History sits alongside modern city life in Korea. Visit a Buddhist temple and join a Templestay program, where you can learn the art of meditation and experience life as a monk. Make time for a visit to Seoul's Gwangjang Traditional Market to see the hustle and bustle of modern day South Korea that you won't see in the city's grand malls. Here you can sample delicious Korean street foods, try traditional ingredients and check out the textiles section to try on a hanbok (traditional Korean dress) for size.
Food is central to Korean culture, and flavours differ in each region so you'd be wise to save stomach space for all that Korea has to offer. Book yourself into a street food tour to interact with locals while you grab a bindaettok (mung bean pancake) with a cheeky shot of rice wine over lunch, sample the many delicious banchan (side dishes) with your Korean barbecue feast, and brace yourself for a spice attack as you devour a stack of dakgangjeong (fried chicken) and tteokbokki (fish and rice cakes) over a few cans of Cass beers.
South Korea is home to stunning UNESCO World Heritage sites. Awe-inspiring wonders include the Jeju volcanic islands and labyrinthine lava caves in the south, and mysterious dolmen (tomb-like structures not unlike Stonehenge), which mark the resting places of Korea's Bronze Age rulers. Experience Korea's ancient history at the ancient kingdom of Gyeongju, a central part of Korea's history.
On the flipside, modern day Korea is abuzz within its cities' cutting edge architecture. Tour the Dongdaemun Design Plaza in Seoul, walk through Myeongdong for some retail therapy (this area is also a must for fans of Korea's burgeoning beauty industry), and check out Samcheongdong's design galleries.
Home to Asia's biggest pop sensations like Girls' Generation, Super Junior, and BigBang, it's little wonder that South Korea also knows how to party. Late-night clubs and karaoke bars draw locals and tourists alike with the latest K-Pop beats in areas like Hongdae, Itaewon and Gangnam. If you feel like a break from the club, Korea's street food culture doesn't sleep in the wee hours, and shops in Dongdaemun's Doota Tower stays open until 5am on weekends, and until midnight on weekdays.
Join the locals to celebrate the biggest festivals in the Korean social calendar. Highlights include the Gwangju Kimchi Festival (a celebration of Korea's famous pickle) and the Jinju Lantern Lighting Festival in October. In the springtime, the Cherry Blossom Festival in April sees everyone venturing out to celebrate the delicate spring blooms. If you visit in summer, get messy at the Boryeong Mud Festival in Boryeong south of Seoul, where you'll join locals as they slap on the mineral-rich mud all over their skin.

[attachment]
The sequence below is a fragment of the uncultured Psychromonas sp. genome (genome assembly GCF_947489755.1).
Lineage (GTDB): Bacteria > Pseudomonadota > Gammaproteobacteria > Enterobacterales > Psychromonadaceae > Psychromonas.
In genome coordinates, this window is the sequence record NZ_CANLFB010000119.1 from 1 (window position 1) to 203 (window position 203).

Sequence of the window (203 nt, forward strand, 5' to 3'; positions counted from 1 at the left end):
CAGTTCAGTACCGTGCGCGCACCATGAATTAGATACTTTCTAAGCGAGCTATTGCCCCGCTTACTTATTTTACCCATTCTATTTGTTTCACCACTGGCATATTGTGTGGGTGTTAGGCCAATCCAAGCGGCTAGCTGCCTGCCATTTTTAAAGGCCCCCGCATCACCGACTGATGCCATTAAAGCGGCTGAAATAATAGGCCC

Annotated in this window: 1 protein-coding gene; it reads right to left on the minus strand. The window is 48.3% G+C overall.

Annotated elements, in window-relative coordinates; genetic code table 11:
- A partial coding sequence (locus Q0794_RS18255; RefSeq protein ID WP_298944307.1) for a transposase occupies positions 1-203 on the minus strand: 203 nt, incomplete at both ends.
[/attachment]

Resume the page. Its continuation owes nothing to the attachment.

Book a winter trip to Korea to make the most of the ski season. Even if you're a novice skier, there's plenty to enjoy near the ski resorts like hot spring spas, Korean barbecue restaurants and other entertainment at the ski lodges. Have a crack at night-skiing at Alpensia Ski Resort in Gangwon-do, which will host the 2018 Winter Olympics. Best part is, a number of ski resorts are located close to Seoul, so visitors can easily hop on a shuttle bus for a day trip to the snow.
Win a trip to Korea
Korea Tourism Organization is giving two lucky people the chance to create their own story in Korea's dynamic cities.
• Two return Asiana Airlines economy airfares from Sydney to Seoul (airport taxes and fuel surcharges included)
• Three nights deluxe hotel accommodation in Seoul
• Two nights deluxe hotel accommodation in Busan
• Two return rail tickets on KTX from Seoul to Busan
Taste Korea at home
Korean food in Sydney has come a long way from fried chicken alone. Because it is so much more than that – from icy cold soups served in the depths of winter, to steamed dumplings stuffed with kimchi and chewy, peanut-crusted tteokbokki that you’ll be thinking about long after you’ve finished eating, here’s our list of where to eat Korean in Sydney. (Don’t worry, there’s fried chicken in here too.)